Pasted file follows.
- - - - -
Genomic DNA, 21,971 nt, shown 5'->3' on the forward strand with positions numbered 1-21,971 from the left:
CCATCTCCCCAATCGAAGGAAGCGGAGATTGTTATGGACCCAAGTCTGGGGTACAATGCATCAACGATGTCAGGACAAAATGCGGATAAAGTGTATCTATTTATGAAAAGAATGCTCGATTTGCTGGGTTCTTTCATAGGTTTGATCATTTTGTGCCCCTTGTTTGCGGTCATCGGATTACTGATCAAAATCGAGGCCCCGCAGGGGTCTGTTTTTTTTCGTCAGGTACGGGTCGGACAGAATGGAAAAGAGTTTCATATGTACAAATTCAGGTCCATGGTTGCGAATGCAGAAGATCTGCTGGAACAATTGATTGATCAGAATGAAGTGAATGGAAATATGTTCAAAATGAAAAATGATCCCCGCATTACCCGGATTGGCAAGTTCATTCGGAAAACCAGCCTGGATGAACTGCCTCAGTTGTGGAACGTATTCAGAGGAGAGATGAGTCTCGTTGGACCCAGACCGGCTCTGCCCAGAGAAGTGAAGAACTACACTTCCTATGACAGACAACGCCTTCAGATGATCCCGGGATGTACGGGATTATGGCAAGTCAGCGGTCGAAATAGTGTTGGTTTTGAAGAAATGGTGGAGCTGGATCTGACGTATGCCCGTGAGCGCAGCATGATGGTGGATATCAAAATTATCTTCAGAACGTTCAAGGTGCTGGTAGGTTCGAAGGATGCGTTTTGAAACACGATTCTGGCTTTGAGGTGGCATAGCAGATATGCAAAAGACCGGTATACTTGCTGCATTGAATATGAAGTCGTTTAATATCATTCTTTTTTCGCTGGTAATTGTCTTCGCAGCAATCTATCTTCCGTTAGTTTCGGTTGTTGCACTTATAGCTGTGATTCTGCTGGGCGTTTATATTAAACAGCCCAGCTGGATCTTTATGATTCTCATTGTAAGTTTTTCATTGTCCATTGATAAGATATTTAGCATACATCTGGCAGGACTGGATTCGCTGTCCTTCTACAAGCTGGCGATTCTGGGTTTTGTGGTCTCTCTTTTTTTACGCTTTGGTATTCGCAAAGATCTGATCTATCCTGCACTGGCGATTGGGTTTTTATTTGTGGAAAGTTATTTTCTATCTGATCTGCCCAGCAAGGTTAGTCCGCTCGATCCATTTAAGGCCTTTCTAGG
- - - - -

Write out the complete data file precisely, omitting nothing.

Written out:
Genomic DNA, 21,971 nt, shown 5'->3' on the forward strand with positions numbered 1-21,971 from the left:
CCATCTCCCCAATCGAAGGAAGCGGAGATTGTTATGGACCCAAGTCTGGGGTACAATGCATCAACGATGTCAGGACAAAATGCGGATAAAGTGTATCTATTTATGAAAAGAATGCTCGATTTGCTGGGTTCTTTCATAGGTTTGATCATTTTGTGCCCCTTGTTTGCGGTCATCGGATTACTGATCAAAATCGAGGCCCCGCAGGGGTCTGTTTTTTTTCGTCAGGTACGGGTCGGACAGAATGGAAAAGAGTTTCATATGTACAAATTCAGGTCCATGGTTGCGAATGCAGAAGATCTGCTGGAACAATTGATTGATCAGAATGAAGTGAATGGAAATATGTTCAAAATGAAAAATGATCCCCGCATTACCCGGATTGGCAAGTTCATTCGGAAAACCAGCCTGGATGAACTGCCTCAGTTGTGGAACGTATTCAGAGGAGAGATGAGTCTCGTTGGACCCAGACCGGCTCTGCCCAGAGAAGTGAAGAACTACACTTCCTATGACAGACAACGCCTTCAGATGATCCCGGGATGTACGGGATTATGGCAAGTCAGCGGTCGAAATAGTGTTGGTTTTGAAGAAATGGTGGAGCTGGATCTGACGTATGCCCGTGAGCGCAGCATGATGGTGGATATCAAAATTATCTTCAGAACGTTCAAGGTGCTGGTAGGTTCGAAGGATGCGTTTTGAAACACGATTCTGGCTTTGAGGTGGCATAGCAGATATGCAAAAGACCGGTATACTTGCTGCATTGAATATGAAGTCGTTTAATATCATTCTTTTTTCGCTGGTAATTGTCTTCGCAGCAATCTATCTTCCGTTAGTTTCGGTTGTTGCACTTATAGCTGTGATTCTGCTGGGCGTTTATATTAAACAGCCCAGCTGGATCTTTATGATTCTCATTGTAAGTTTTTCATTGTCCATTGATAAGATATTTAGCATACATCTGGCAGGACTGGATTCGCTGTCCTTCTACAAGCTGGCGATTCTGGGTTTTGTGGTCTCTCTTTTTTTACGCTTTGGTATTCGCAAAGATCTGATCTATCCTGCACTGGCGATTGGGTTTTTATTTGTGGAAAGTTATTTTCTATCTGATCTGCCCAGCAAGGTTAGTCCGCTCGATCCATTTAAGGCCTTTCTAGG